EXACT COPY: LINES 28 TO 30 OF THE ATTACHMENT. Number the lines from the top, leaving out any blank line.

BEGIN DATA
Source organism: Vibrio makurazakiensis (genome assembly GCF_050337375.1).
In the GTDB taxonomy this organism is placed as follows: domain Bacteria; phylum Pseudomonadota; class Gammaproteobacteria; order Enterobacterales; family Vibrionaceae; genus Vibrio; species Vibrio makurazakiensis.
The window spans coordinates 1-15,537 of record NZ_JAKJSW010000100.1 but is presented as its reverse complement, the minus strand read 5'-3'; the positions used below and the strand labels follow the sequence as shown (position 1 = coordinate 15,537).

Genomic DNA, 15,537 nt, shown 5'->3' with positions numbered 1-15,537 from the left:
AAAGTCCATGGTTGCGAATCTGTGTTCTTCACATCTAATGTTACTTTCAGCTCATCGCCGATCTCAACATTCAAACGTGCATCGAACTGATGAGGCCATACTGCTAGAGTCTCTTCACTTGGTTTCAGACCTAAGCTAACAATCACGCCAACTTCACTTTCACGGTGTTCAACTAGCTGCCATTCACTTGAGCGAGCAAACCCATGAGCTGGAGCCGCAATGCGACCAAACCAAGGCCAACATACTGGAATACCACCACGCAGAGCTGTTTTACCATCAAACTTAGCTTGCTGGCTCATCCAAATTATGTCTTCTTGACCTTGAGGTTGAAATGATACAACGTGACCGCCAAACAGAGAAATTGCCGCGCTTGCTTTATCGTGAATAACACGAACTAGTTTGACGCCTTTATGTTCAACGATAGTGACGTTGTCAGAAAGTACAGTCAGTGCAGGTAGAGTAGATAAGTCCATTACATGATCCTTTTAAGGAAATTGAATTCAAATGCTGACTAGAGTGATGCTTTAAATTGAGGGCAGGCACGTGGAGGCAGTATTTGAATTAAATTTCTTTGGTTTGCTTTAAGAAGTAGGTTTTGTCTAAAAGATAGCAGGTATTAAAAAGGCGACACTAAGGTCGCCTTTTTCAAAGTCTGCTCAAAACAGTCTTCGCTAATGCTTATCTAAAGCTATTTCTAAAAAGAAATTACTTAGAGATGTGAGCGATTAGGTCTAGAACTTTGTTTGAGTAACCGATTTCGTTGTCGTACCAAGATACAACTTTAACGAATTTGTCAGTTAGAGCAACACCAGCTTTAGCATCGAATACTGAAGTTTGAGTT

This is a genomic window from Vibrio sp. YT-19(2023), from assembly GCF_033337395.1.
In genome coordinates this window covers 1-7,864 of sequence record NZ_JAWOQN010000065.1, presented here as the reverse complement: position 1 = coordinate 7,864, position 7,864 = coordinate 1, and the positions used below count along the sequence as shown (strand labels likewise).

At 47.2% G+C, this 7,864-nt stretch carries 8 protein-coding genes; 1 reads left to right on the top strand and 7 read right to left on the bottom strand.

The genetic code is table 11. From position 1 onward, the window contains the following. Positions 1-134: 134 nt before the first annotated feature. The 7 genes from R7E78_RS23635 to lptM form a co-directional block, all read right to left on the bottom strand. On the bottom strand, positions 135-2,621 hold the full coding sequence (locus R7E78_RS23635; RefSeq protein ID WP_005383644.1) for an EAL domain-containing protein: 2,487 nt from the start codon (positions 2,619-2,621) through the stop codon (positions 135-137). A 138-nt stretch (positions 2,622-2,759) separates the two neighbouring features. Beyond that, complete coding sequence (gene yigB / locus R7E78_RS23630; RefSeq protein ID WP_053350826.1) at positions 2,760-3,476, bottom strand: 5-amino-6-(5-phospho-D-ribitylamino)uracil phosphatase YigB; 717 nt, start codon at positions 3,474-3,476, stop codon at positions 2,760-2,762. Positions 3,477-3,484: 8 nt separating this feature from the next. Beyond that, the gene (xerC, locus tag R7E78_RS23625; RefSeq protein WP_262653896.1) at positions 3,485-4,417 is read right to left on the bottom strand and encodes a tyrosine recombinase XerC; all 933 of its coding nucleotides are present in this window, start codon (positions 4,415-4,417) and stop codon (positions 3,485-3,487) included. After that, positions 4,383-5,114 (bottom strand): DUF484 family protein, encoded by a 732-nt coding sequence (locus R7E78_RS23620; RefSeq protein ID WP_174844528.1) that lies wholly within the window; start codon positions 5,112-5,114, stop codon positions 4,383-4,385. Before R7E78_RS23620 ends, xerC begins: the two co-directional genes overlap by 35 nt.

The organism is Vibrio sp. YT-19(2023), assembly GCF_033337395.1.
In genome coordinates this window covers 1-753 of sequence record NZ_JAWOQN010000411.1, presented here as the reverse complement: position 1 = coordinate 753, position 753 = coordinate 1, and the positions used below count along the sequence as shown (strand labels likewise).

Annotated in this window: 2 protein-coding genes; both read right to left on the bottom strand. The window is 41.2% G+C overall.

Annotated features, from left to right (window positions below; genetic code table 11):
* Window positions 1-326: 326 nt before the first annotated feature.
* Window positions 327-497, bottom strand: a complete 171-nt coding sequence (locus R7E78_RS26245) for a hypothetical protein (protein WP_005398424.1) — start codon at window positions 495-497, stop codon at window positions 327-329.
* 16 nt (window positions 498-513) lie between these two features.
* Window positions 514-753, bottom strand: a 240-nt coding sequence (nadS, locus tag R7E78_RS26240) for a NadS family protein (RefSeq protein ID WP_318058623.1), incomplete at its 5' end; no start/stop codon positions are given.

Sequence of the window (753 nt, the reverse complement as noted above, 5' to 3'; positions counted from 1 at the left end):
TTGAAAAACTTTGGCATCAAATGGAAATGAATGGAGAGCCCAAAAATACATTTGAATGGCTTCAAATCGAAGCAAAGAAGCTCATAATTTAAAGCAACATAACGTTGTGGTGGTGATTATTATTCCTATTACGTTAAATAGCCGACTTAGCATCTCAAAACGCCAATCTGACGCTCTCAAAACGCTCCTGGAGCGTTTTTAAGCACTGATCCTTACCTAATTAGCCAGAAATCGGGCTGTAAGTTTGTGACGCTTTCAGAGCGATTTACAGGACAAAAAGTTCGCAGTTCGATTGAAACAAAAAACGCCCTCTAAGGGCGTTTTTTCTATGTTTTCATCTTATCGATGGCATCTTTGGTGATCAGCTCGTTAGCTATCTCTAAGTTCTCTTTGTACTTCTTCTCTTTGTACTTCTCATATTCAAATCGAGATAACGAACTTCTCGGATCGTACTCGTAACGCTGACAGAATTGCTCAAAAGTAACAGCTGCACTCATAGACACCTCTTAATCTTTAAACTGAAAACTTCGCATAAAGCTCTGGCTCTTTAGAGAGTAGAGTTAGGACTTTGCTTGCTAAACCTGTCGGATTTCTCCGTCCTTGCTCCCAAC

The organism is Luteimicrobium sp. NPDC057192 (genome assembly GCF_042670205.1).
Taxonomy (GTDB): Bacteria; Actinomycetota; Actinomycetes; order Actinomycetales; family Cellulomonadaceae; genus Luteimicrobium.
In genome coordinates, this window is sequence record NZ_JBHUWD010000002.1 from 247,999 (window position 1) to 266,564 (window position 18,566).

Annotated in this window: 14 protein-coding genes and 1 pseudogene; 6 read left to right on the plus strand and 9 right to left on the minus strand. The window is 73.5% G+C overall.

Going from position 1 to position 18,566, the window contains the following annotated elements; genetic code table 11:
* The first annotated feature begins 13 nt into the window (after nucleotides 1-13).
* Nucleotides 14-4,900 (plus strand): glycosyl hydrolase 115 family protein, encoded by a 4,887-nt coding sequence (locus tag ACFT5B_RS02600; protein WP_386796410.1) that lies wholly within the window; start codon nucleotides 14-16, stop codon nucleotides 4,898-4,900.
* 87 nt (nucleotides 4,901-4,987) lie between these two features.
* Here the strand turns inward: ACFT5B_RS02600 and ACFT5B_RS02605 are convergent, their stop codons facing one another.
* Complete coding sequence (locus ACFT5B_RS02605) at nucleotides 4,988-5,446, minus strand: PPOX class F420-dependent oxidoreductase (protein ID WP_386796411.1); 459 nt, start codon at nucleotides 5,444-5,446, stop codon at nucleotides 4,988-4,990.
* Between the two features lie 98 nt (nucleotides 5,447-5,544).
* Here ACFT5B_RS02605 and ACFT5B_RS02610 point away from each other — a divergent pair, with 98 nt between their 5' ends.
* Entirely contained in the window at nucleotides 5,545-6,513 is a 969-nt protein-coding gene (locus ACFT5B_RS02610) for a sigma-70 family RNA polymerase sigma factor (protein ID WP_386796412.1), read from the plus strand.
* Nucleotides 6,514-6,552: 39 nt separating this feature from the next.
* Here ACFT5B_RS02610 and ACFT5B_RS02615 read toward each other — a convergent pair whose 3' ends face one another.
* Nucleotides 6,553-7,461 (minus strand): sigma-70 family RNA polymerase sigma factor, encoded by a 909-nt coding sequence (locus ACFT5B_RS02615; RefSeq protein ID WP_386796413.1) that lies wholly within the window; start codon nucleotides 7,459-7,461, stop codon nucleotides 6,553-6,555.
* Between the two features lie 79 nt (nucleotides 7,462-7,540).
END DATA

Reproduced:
* Here the strand turns inward: ACFT5B_RS02600 and ACFT5B_RS02605 are convergent, their stop codons facing one another.
* Complete coding sequence (locus ACFT5B_RS02605) at nucleotides 4,988-5,446, minus strand: PPOX class F420-dependent oxidoreductase (protein ID WP_386796411.1); 459 nt, start codon at nucleotides 5,444-5,446, stop codon at nucleotides 4,988-4,990.
* Between the two features lie 98 nt (nucleotides 5,447-5,544).